Delving still deeper into the past, and the counterfactual imaginings are getting all the more murky.
When I was studying at the Rijksuniversiteit of Ghent, I had to postpone my calling up for the national service for every year that I was due to study. So when I finally completed my studies in July 1979, I had a call-up date somewhere in the autumn of 1981 – just making sure that I had indeed passed and not having to endure the ignominy of having to resit my last year.
When I had the confirmation that I had indeed passed I could have have revoked my delayed call-up, but in the end didn’t and went to work for nearly two years at the laboratory of professor Dilewijns. What if I had decided to forego temporary employment and get my military service out of the way straight after leaving university?
It would have meant leaving the army in June 1980 rather June 1982. Would the economic situation have been better to find a job as a metallurgist? Would I ever have worked as a researcher at the university? After all this time it’s very hard to gauge which way the dice would have rolled. What’s certain is that I would have entered the job market without any practical experience (even though my job at the university didn’t seem to count for much anyway), and it’s really a toss of a coin whether I would have managed to get my foot on the first rung of the job ladder at all.
I also wouldn’t have gone on holiday to Iceland in 1981 and wouldn’t have met my wife. If I had a job in 1983 I wouldn’t have applied for a job with Iscor, and chances are that I would have stayed in Belgium. In short, this counterfactual really would have changed everything that happened later on in my life.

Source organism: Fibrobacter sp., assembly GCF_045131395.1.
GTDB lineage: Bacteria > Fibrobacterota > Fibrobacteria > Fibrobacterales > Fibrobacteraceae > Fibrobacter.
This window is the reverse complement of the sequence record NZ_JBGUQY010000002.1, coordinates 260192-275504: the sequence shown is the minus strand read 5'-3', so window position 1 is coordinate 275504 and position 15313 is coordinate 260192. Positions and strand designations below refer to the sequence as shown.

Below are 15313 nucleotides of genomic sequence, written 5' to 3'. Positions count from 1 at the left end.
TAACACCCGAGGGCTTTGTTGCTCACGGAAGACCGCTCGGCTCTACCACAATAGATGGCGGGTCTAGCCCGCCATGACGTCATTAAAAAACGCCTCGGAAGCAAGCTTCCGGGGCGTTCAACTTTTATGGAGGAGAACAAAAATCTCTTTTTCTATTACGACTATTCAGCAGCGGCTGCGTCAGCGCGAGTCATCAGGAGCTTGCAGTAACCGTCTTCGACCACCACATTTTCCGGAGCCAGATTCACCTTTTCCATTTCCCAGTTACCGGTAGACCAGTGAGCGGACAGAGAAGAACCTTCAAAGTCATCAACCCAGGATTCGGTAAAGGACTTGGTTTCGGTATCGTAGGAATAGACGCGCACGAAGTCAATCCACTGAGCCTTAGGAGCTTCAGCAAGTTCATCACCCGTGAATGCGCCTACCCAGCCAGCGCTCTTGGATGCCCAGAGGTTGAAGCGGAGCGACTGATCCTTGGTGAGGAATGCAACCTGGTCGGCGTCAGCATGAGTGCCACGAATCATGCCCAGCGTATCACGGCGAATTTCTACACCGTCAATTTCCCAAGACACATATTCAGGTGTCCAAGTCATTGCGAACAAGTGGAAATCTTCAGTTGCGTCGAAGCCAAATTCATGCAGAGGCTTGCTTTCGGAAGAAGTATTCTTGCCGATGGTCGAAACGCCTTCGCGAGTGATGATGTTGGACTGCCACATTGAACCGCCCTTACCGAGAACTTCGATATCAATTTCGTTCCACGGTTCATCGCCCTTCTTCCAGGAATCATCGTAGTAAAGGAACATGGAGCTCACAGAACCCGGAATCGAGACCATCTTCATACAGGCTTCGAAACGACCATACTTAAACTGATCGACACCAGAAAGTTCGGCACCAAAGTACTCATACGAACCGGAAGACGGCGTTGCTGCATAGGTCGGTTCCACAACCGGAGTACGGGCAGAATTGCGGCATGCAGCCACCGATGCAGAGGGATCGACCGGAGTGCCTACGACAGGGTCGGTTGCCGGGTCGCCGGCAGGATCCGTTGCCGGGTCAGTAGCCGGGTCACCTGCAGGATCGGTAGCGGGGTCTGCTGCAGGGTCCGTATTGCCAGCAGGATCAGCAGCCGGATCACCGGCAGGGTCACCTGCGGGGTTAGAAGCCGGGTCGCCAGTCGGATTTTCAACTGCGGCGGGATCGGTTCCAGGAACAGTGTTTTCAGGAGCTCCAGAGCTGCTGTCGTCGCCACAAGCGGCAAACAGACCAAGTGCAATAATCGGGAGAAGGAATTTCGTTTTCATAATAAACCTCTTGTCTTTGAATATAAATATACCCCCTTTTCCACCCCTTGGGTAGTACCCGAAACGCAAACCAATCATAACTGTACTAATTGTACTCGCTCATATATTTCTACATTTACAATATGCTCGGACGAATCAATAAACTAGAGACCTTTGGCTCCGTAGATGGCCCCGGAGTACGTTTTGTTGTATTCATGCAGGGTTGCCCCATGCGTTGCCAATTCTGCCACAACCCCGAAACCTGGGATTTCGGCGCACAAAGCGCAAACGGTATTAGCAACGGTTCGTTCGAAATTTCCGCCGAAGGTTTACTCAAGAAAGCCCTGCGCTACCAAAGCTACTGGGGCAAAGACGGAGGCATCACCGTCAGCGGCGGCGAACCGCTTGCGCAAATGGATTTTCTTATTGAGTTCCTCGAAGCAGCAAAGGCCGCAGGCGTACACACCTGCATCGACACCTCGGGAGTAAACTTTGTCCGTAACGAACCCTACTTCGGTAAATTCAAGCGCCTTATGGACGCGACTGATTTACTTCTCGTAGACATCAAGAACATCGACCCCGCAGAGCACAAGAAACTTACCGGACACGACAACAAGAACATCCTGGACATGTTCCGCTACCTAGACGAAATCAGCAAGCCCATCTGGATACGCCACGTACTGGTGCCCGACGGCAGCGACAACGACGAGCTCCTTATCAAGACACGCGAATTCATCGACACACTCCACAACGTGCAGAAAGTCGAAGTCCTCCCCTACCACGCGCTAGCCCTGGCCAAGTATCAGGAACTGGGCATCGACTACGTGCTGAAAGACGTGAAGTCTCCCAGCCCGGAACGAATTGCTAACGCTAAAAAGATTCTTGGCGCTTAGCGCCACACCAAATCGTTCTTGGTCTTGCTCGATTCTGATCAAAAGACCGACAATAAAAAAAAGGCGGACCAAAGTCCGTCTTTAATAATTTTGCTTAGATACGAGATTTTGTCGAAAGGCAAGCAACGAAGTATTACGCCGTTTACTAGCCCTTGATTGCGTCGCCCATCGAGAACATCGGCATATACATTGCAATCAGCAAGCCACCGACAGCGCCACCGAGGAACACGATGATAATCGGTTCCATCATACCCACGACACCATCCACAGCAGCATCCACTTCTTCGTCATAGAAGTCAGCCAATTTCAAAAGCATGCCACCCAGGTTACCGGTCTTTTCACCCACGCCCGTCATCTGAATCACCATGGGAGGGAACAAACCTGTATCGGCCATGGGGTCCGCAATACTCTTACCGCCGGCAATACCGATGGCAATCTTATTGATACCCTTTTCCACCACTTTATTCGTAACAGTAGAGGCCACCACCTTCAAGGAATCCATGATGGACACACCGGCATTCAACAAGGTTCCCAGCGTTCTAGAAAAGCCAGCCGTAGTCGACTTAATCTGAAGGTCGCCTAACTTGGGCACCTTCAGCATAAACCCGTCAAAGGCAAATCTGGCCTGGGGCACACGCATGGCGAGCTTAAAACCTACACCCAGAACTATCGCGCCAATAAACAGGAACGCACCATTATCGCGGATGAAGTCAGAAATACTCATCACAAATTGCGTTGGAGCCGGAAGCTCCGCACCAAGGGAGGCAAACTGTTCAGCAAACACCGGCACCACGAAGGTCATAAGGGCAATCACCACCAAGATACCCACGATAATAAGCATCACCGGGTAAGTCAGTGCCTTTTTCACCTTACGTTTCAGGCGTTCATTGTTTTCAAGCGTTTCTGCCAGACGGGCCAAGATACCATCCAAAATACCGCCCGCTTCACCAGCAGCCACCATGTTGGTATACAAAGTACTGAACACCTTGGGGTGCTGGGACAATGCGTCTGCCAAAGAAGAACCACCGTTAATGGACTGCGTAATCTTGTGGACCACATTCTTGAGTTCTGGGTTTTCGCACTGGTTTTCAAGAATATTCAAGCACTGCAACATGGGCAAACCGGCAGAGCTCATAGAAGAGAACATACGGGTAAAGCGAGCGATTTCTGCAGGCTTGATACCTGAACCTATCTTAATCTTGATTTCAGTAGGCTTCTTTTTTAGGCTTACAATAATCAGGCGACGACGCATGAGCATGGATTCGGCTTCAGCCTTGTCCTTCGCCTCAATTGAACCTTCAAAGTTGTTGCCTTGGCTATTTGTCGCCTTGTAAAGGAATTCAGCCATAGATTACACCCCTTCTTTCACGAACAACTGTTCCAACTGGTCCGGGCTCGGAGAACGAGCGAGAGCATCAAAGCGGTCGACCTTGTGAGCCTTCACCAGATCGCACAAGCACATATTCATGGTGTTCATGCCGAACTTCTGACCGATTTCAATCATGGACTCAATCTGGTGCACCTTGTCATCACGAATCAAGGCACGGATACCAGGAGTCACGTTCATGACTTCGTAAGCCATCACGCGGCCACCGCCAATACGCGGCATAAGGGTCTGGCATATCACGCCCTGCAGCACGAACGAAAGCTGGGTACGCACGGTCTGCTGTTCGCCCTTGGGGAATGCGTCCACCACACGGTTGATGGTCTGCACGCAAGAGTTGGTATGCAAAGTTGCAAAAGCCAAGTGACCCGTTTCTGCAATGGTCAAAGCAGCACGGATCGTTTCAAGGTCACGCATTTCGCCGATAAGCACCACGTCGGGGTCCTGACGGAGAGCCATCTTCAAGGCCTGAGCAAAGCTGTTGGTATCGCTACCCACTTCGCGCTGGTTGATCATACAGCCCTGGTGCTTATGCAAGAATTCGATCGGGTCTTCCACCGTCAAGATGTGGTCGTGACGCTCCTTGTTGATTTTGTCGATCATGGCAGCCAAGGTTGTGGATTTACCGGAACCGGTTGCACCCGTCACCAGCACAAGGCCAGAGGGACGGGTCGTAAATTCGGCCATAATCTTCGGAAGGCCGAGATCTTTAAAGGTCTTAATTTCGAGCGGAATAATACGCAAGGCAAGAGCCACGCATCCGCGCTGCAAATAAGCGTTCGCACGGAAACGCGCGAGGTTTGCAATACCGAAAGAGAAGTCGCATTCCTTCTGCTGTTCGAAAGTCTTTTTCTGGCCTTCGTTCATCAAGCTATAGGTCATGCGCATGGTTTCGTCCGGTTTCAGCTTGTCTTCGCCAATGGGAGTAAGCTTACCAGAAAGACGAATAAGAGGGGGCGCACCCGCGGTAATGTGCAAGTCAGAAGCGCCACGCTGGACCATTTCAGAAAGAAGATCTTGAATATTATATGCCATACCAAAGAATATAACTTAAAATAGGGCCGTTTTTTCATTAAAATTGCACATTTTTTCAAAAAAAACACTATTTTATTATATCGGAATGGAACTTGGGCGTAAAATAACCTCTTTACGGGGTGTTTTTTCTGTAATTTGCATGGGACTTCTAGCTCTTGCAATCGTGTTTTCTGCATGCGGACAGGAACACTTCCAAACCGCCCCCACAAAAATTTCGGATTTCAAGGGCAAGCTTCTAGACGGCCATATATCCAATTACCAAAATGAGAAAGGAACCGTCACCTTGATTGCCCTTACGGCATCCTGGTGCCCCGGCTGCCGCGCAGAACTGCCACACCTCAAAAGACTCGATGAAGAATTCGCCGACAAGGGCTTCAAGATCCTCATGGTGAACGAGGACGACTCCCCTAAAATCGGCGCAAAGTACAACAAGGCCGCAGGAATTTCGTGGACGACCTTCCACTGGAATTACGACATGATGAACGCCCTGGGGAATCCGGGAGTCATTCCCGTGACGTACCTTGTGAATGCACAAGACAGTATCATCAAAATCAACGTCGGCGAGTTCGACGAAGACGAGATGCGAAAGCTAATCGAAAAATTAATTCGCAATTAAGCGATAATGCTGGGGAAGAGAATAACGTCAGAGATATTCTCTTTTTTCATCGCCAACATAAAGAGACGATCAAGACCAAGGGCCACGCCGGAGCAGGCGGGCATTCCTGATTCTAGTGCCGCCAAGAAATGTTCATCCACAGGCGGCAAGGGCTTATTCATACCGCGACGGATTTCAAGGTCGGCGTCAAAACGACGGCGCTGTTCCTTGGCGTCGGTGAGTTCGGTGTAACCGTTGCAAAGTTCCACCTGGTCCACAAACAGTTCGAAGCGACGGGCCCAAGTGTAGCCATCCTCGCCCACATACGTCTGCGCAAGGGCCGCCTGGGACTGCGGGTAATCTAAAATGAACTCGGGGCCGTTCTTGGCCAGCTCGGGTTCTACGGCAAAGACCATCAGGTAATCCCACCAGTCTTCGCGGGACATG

I saw the following gas mask in the Imperial War museum in a Manchester, and it made me think of the time in the army when we were taught about chemical and biological weapons.
And also about the quote saying that generals always try to fight the last war.
After all, here we were taught about weapons that were last used in this part of the world about a century ago. And although it’s not totally impossible that in future wars chemical weapons would be used again, it seems to me highly unlikely. Not because their use is internationally banned, or because there’s no stockpiles of it across the globe, but mainly because, unless delivered with sufficient precision, their use and effectiveness is highly dependent on the weather conditions.
Also, compared to other weapons of mass destruction, they’re probably less lethal on a grand scale than nuclear weapons or even carpet bombing. As for biological weapons, they strike me more as a potential weapon for terrorists than for regular armies. After all, viruses are not that selective about who they kill, and any army using it is always in danger of falling on its own sword.
I suppose it can’t hurt knowing what to do with a gas mask, but I never was under the impression that I would ever have to use it in real life. And I didn’t.
Some time ago, I saw the following replica of a soldier’s biscuit in the Imperial War museum in Manchester :
with the message “King and country need you and this is how they feed you”.
This reminded me of my time in the army, and the one occasion when we had to spend the night in our tent, left to our own devices. We were handed a “survival” pack, containing (amongst other things) a biscuit like the one above, and virtually the only edible item, which was a bar of chocolate. Imagine if this type of food was all you could rely on day after day. I suppose that in the end you would find a way to make the bone-hard biscuit edible.
Mind you, the quality of the food in the canteen was only marginally better. Sometimes, if you saw the menu for the evening, and you totally disliked it, you could always arrive late, hope the kitchen had run out of the regular supply of the evening’s menu and if you were lucky they might throw a couple of steaks on the drier to make up for running out of the scheduled item.